I have spent the past month visiting with many of you at AIM Human Resource Roundtables around the state about the rising cost of providing health insurance to employees.
These visits have underscored for me the degree to which health insurance increases during the past decade have left employers with a sense that they have no control over the issue. It is also clear that while some employers are moving beyond traditional cost-shifting to try more creative ways of controlling premiums, others are curiously reluctant to move away from the status quo.
Employers shopping for health insurance coverage this fall and beyond will find tiered network plan designs that moderate costs by encouraging patients to seek care in community settings that produce quality outcomes at reasonable prices. Also on the menu are limited network products like the one recently announced by Steward Health System that promise savings of 15 to 30 percent for patients who use Steward facilities for the majority of their care.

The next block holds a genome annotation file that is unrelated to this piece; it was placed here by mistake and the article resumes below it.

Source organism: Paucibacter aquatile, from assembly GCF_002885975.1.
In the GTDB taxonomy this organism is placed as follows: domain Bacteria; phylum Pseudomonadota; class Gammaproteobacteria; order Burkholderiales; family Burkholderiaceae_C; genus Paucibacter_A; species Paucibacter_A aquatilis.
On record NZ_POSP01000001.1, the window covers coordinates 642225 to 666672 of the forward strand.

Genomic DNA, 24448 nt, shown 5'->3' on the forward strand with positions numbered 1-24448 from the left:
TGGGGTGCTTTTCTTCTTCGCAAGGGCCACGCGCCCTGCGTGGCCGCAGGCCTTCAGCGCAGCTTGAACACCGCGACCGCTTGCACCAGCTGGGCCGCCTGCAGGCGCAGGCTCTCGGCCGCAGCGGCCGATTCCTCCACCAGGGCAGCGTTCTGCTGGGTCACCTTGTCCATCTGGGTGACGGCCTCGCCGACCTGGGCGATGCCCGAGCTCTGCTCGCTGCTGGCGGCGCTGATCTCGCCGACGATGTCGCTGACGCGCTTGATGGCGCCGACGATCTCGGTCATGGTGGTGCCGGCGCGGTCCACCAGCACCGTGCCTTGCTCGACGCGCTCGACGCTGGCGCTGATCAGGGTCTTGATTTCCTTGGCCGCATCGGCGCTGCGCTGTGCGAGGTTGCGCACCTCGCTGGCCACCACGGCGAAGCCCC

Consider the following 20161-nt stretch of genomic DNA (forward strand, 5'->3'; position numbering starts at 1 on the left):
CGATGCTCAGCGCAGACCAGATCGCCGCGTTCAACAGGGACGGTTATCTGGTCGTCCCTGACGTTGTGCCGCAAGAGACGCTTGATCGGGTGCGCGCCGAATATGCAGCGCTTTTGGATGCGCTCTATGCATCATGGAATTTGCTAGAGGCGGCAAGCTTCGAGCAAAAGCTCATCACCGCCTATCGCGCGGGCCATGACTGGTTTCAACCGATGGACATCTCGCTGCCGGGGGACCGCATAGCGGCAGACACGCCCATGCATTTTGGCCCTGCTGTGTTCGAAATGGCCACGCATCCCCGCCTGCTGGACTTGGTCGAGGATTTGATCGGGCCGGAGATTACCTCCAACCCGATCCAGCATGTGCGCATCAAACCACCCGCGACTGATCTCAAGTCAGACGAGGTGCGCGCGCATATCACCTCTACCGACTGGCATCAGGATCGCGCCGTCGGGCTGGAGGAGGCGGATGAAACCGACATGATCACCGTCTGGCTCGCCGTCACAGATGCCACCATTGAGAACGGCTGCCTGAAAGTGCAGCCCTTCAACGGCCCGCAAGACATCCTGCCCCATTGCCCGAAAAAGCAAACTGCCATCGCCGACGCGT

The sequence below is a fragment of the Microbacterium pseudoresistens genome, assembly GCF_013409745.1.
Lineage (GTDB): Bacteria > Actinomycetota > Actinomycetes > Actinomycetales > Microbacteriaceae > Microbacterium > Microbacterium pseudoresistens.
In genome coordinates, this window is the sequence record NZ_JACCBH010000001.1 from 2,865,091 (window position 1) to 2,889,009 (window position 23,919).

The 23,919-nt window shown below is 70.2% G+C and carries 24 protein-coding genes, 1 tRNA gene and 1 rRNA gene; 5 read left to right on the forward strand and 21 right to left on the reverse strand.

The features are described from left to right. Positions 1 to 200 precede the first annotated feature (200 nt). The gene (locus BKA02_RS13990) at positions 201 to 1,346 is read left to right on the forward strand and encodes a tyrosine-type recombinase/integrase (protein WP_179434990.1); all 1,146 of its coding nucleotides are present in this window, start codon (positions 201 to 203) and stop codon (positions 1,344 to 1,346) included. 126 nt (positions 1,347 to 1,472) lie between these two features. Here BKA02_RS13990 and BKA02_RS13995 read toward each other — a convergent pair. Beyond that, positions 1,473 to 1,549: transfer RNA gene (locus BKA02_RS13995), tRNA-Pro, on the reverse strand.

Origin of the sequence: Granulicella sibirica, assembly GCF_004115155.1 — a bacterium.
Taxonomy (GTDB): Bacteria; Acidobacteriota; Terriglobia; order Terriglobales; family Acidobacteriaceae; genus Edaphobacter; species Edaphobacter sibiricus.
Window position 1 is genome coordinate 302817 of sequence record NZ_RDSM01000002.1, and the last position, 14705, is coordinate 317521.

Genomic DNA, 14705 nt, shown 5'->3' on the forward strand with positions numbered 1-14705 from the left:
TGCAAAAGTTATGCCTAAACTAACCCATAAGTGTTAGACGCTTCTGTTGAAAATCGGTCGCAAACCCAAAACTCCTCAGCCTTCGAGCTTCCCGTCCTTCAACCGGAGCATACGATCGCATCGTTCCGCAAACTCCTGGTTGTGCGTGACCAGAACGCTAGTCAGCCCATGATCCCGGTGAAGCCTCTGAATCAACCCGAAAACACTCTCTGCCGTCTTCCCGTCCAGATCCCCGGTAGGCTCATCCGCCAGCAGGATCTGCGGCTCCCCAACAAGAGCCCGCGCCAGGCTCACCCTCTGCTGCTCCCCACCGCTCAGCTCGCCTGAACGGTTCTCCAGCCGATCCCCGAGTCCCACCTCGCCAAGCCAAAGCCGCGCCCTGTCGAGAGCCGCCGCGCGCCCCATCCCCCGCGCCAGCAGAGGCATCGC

Why the hesitation by employers?
- Switching to a tiered or limited network plan design is a major change. Major change is rarely welcome or easy – for employer or employee.
- Some believe that tiered networks represent a benefit take-away for employees.
- Successful implementation of tiered or limited networks requires employers to develop an ongoing communication and education program to help employees become good consumers of health care.
- Some employers believe that tiered and limited networks will place a disproportionate burden on low-wage workers.
Tiered networks are far from a take-away. They typically retain full freedom of choice, though an employee’s share of the cost increases when higher-cost providers are utilized. The purchase of health-care services begins to resemble what happens with other types of purchases.
Attorney General Martha Coakley noted in two recent studies that there are dramatic differences in the amounts health-care providers are paid by insurance companies for the same services. She goes on to say that the differences cannot be explained by the quality of care - higher cost does not equate to better care.
And the real burden on low-wage workers comes from the long-term suppression of wage increases caused by soaring medical premiums. If employers really want to reduce health insurance costs, they must be willing to engage with these new plan designs and make the tough decision to educate their employees and make the plans work. Otherwise, expect more of the same.
AIM looks forward to an ongoing discussion with employers during 2012 on the cost of health insurance. We are, as always, interested in what you have to say.